IMAGE ABOVE: Joey and the US National Tour of WAR HORSE. Photos © Brinkhoff/Mögenburg.
It goes without saying that teamwork is important for the puppeteers who operate Joey, the larger-than-life star of War Horse. “Relinquishing your ego” and “sacrificing your own ideas” are just two of the numerous challenges facing the three puppeteers, but overcoming those mental hurdles is what imbues War Horse with its undeniable magic. The show will be stopping in Austin May 6– May 11, and in Houston, May 27 – June 1. The show will be presented by Lexus Broadway in Austin at Bass Concert Hall in Austin and by Gexa Energy Broadway at the Hobby Center.
Curt James, Jon Riddleberger and Gregory Manley are the three master puppeteers bringing Joey to life on stages nightly as War Horse travels the country for the blockbuster hit’s second national tour. James performs as Joey’s “Heart,” while Riddleburger and Manley perform as Joey’s “Head” and “Hind”, respectively.
War Horse is the award-winning play based on the book by Michael Morpurgo, which follows Albert, a young English boy and Joey, his beloved horse, through the travails of Europe during World War I. Albert’s father sells Joey to the cavalry and Albert, unwilling to let Joey go, enlists in the infantry, intent on reuniting with his best friend.
It’s a simple story but one which has captivated audiences around the world, thanks in large part to the show’s now-legendary puppets.
The play originated at England’s National Theater in 2007. Since then, Tom Morris’s vision of a stage play centered around the puppets of South Africa’s Handspring Puppet Company has been continuously playing to packed houses in London’s West End, as well as completing a successful two-year run on Broadway. It is currently traveling the United States on its second national tour.
The 27 puppets—from horses to geese, even a couple of humans—that appear on stage during the show were all designed by Handspring, the visionary puppet company based in Cape Town. Run by Adrian Kohler and Basil Jones, whose attention to detail has resulted in unbelievably lifelike creations, the puppets of Handspring are the result of years spent studying the movements of animals in order to bring their creations to life.
A focus on the puppet’s magic and complexity though, belies the fact that the large puppets are remarkably difficult to operate; Joey requires nearly-perfect synchronicity from the three puppeteers responsible for his movements.
Riddleberger—the “Head”—stands outside of the horse in costume, although he is, for all intents and purposes, invisible. Among other things, Riddleberger is responsible for expressing the horses’s emotions. The pole he holds, which travels up inside of the neck of the horse, controls both the movement of the head but also, thanks to two brake levers, the horse’s ears, one of the horse’s most powerful emotional indicators. Behind Riddleberger are James, as the “Heart” and Manley as the “Hind.” Manley and James are both strapped into the same cage inside of the horse, which comprises the structure of the body. James is responsible for manipulating the free-floating front legs; when his knees bend, the horse’s front half rises and lowers. Manley controls the two back legs as well as the horse’s other emotional “tell”, his tail.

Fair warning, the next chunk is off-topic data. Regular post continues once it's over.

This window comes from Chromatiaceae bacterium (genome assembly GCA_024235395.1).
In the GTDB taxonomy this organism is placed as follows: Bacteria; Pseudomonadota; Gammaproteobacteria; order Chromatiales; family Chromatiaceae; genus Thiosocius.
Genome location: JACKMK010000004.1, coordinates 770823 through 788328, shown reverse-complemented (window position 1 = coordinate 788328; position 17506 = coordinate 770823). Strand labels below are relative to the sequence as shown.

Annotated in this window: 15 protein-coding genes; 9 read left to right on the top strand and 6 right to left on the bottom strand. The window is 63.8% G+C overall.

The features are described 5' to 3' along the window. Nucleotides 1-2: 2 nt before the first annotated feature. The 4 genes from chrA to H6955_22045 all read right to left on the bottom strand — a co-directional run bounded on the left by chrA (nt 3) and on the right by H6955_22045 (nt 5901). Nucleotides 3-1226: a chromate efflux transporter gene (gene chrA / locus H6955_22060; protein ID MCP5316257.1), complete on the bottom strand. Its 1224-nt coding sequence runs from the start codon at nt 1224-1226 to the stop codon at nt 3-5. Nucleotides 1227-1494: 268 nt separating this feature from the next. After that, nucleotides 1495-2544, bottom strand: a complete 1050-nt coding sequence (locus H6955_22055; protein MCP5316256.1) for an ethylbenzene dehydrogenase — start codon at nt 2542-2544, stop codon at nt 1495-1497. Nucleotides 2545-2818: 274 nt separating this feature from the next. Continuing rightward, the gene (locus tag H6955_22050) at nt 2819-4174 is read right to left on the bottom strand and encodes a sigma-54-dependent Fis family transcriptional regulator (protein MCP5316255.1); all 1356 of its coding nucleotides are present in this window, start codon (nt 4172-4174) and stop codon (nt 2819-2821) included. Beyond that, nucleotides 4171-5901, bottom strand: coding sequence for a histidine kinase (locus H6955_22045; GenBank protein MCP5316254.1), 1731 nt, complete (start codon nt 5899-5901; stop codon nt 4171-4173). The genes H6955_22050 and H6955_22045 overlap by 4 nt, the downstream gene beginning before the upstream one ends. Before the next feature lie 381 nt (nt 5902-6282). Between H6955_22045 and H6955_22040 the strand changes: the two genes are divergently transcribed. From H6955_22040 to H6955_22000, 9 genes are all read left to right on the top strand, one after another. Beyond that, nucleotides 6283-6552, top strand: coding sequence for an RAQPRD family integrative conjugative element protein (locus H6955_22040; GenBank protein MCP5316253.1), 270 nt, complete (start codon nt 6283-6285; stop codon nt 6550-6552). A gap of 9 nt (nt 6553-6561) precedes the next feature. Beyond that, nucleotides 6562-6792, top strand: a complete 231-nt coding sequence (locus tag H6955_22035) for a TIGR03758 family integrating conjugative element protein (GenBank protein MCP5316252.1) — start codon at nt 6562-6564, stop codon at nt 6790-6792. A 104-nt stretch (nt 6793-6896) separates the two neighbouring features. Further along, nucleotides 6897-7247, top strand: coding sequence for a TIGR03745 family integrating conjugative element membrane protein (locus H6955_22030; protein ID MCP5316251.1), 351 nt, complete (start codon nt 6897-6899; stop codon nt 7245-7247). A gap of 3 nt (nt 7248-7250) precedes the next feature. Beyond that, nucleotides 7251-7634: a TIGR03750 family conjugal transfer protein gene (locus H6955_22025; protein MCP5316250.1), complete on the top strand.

The three puppeteers make it sound easy, but when three actors are forced to remain in perfect sync for several hours a night in close quarters and (for Manley and James) in the dark, the challenges are not trivial.
Physically the show is demanding, thanks to repetitive use of the same muscles inside the horse, but the show is also mentally taxing; the need to constantly re-investigate the choices being made concerning the horse’s movements is central to the process that brings Joey to life each night.
According to James, Joey’s realism is a result of many things. Handspring spent many years studying horse-movements in order to develop a puppet which would truly come to life; but there is also the synthesis of the knowledge and experience of all of the puppeteers and actors who have operated the puppets over time, who have devoted themselves to translating their understanding of the horse’s movement into a language of sorts.
Still, War Horse is not just about the puppets. “War Horse allows us to revisit a terribly difficult time in our history through another set of eyes,” says James. The play also coaxes us, as humans, to experience and empathize with animals and their experiences of reality.
The human and puppet stars of War Horse, apart from being incredibly fun to watch,allow us to think about ourselves and our collective history in an entirely new way. Perhaps the experience of two creatures willing to sacrifice everything to be together—an impulse so simple and pure—is the perfect lens through which to examine the first World War in all its violence and incomprehensibility.